Predicting which Nationals prospects will be on next years top 100

WASHINGTON, DC - JUNE 17: Washington Nationals 2019 first round pick Jackson Rutledge talks to the media before the game between the Washington Nationals and the Philadelphia Phillies at Nationals Park on June 17, 2019 in Washington, DC. (Photo by Greg Fiume/Getty Images)
WASHINGTON, DC - JUNE 17: Washington Nationals 2019 first round pick Jackson Rutledge talks to the media before the game between the Washington Nationals and the Philadelphia Phillies at Nationals Park on June 17, 2019 in Washington, DC. (Photo by Greg Fiume/Getty Images) /
facebooktwitterreddit

Which Nationals prospects can make the 2021 Top 100 Prospects?

At the end of January, MLB Pipeline announced their top 100 prospects entering the 2020 season. Carter Kieboom and Luis Garcia were both on the list for the Nats. Kieboom is expected to make the Nats roster while Garcia still needs time to develop. Now this brings up the question of this time next year, which Nationals prospects will be on MLB Pipeline’s top 100.

The Nationals have a very top-heavy farm system led by Kieboom and Garcia. For now, there is a wide gap between them and everyone else. With that said, the Nationals still have some intriguing prospects that could make a statement in 2020.

For starters, expect Carter Kieboom to be taken off the list because he should break camp with the Nationals. He is currently the front-runner to be the teams new starting third baseman. Luis Garcia’s stock has fallen over the past few years, but with a bounce back in 2020, Garcia should climb up the list. He is only 19 and is still adapting, but showed promise. Last year at Double A, Garcia hit .257, with four homers and 30 RBI’s. While these aren’t the best numbers, keep in mind, he was the youngest player at Double A on opening day. After struggling in his first 64 games last season, he hit .272 in his last 65 games.  Garcia currently plays shortstop, but may be more suited to play second. After all, short is already taken by Trea Turner. With a full year of Double A under his belt, Garcia should be able to pick up where he left off.

For 2020, all eyes should be on the Nationals 2019 first round pick, Jackson Rutledge. Rutledge played his freshman year at Arkansas before transferring to San Jancinto Community College. At SJCC is where he broke out. In his sophomore year, Rutledge went 9-2, with a .87 ERA, and 134 strikeouts in 82.2 innings. After being drafted, the 20-year-old then got a small taste of Single A baseball. In 27.1 innings, Rutledge went 2-0, with a 2.30 ERA, and 31 strikeouts.

MLB Pipeline describes Rutledge’s pitches as, “Rutledge pitches at 94-97 mph and reaches 99 with his fastball, showing the ability to carry premium velocity into the late innings. While his heater has riding life at the top of the strike zone and sink toward the bottom, its movement isn’t as consistent as its velocity. His upper-80s slider can be a wipeout pitch with depth and his low-80s curveball can be a plus offering with 12-6 break when at their best, though they aren’t always reliable weapons and can play closer to average.”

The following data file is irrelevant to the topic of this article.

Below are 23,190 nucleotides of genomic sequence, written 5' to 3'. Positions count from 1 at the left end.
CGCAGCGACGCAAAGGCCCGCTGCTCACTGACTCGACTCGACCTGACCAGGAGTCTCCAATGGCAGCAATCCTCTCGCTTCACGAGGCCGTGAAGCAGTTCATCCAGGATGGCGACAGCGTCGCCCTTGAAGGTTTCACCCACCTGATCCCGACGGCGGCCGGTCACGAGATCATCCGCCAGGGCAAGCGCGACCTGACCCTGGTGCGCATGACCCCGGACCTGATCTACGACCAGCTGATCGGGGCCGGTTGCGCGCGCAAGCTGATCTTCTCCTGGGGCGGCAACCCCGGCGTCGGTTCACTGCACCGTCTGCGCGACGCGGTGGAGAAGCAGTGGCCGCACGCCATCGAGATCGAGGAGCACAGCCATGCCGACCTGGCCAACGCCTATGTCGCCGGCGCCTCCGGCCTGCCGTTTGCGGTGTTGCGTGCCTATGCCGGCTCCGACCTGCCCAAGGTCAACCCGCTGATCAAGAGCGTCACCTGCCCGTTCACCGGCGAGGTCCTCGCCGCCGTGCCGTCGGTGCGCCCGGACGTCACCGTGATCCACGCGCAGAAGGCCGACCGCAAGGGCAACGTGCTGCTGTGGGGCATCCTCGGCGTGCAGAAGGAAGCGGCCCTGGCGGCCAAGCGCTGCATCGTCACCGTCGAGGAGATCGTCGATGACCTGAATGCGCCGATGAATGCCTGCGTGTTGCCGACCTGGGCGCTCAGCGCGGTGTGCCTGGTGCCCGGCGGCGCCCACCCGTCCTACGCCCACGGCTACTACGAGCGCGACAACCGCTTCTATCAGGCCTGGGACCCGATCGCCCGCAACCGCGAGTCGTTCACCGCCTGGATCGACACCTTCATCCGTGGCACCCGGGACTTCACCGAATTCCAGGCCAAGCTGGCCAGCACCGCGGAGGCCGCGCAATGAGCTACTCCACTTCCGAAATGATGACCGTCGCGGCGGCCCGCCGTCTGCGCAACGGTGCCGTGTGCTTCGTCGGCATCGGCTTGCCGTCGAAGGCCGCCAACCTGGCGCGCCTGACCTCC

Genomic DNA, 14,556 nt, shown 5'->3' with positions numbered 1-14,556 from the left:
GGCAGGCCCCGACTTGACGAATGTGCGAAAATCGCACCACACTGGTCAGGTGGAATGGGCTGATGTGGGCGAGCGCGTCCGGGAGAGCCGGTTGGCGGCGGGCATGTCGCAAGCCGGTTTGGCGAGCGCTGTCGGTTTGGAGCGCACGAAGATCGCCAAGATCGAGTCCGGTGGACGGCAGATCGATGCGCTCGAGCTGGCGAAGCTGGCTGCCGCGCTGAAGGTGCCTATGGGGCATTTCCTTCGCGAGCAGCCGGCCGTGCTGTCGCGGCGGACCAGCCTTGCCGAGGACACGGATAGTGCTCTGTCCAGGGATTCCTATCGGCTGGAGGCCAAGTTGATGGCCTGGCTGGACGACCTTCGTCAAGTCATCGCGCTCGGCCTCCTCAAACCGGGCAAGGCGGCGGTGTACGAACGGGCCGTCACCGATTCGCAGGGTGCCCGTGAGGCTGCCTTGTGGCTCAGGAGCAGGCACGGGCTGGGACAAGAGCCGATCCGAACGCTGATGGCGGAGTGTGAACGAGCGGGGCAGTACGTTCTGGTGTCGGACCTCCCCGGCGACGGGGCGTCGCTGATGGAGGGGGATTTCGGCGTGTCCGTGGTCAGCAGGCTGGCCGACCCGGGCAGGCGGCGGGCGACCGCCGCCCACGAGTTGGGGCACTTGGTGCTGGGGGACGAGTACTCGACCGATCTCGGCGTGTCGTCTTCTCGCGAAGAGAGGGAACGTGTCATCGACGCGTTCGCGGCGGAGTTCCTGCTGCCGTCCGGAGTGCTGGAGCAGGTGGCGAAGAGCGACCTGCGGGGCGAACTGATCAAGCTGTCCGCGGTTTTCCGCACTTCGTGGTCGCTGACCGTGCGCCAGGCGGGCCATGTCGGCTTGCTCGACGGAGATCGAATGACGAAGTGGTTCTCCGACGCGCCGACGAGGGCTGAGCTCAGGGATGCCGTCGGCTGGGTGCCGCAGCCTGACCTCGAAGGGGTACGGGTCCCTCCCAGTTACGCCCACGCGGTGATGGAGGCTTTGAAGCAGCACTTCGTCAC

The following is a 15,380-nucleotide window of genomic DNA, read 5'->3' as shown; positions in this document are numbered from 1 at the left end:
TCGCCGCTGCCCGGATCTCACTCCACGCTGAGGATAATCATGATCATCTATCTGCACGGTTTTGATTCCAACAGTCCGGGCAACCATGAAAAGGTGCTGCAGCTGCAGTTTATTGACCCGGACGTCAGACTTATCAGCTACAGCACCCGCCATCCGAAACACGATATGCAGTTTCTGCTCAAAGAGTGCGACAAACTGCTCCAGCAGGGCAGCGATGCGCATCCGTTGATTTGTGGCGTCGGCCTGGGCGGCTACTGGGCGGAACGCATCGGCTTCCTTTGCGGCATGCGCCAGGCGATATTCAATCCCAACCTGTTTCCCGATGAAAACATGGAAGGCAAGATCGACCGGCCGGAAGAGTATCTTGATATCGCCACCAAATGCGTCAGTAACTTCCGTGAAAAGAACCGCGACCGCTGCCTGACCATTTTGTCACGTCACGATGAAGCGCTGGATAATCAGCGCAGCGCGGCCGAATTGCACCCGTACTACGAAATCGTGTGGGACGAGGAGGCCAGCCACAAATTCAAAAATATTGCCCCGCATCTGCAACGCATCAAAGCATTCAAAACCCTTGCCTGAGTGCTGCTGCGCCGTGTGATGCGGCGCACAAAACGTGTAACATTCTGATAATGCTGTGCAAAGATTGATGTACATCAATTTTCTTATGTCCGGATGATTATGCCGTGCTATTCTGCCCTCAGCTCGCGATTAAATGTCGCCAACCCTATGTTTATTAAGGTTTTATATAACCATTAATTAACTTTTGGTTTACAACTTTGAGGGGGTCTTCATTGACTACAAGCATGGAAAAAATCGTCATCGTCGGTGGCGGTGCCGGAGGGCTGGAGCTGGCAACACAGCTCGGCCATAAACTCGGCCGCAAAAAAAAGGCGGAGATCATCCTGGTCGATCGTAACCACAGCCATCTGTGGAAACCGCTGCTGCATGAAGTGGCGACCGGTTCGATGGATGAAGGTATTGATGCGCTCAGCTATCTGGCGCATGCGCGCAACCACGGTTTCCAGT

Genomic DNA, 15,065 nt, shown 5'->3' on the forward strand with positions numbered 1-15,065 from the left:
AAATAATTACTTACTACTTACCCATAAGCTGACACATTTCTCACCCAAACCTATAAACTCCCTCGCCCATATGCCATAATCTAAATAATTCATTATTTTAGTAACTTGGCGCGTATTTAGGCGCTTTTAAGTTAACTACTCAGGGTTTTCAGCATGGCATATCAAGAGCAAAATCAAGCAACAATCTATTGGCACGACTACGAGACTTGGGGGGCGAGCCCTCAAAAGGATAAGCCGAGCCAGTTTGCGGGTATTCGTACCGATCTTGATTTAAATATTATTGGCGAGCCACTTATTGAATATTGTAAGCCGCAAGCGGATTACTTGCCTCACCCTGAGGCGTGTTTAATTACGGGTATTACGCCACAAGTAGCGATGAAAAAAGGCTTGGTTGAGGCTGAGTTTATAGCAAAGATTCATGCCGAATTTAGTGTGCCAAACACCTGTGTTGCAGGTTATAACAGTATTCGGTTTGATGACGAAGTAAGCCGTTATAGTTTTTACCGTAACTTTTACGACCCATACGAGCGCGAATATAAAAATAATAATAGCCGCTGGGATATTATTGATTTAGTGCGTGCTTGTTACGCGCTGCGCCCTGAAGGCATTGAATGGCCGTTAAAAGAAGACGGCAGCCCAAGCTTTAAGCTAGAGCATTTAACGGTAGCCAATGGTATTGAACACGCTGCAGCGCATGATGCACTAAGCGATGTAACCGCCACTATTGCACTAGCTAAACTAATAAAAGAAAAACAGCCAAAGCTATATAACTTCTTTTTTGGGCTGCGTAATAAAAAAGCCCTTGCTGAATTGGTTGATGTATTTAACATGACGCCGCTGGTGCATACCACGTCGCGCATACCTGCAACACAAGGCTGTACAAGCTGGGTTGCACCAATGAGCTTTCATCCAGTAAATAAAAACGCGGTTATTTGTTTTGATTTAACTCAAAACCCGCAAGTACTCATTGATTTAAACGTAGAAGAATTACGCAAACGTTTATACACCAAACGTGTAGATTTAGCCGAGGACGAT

The Nationals haven’t been able to develop a homegrown pitcher since Tanner Roark (While he wasn’t drafted by the team, he still spent three years in the Nationals farm system before making his debut with the team). Rutledge has the ability to be the next great Nationals pitcher. Expect him to break out in his first full years in the minors.

Sticking with pitchers, Tim Cate has impressed so far in his minor league career. The teams second round pick in 2018, pitched relatively well in 2019. He started off at Single A before finishing the season at High A. In 13 starts last season at High A, Cate went 7-4, with a 3.31 ERA, and 66 stikeouts, while holding opposing batters to a .255 average.

MLB Pipeline describes his pitches as, “Cate might have had the best breaking ball in his Draft class, a 12-to-6 hammer that is widely viewed as at least a plus pitch. Cate will throw it whenever he wants in the count and can command it very well in the strike zone. He throws it from the same plane as his fastball, giving hitters little chance to pick it up. That, in turn, allows his 90-93 mph fastball to be more effective. It has more run than sink, with average life overall, and Cate can throw it to both sides of the plate consistently. His changeup is a little firm and a distant third pitch, but he shows enough feel for it to be a future average offering.” Baring a setback, expect Cate to pitch in Double A for 2020. Tate looks to be an end of the rotation starter and is projected to make his debut in 2021.

Rutledge and Tate’s development is extremely important to Washington as they need their most recent draft picks to pan out.

facebooktwitterreddit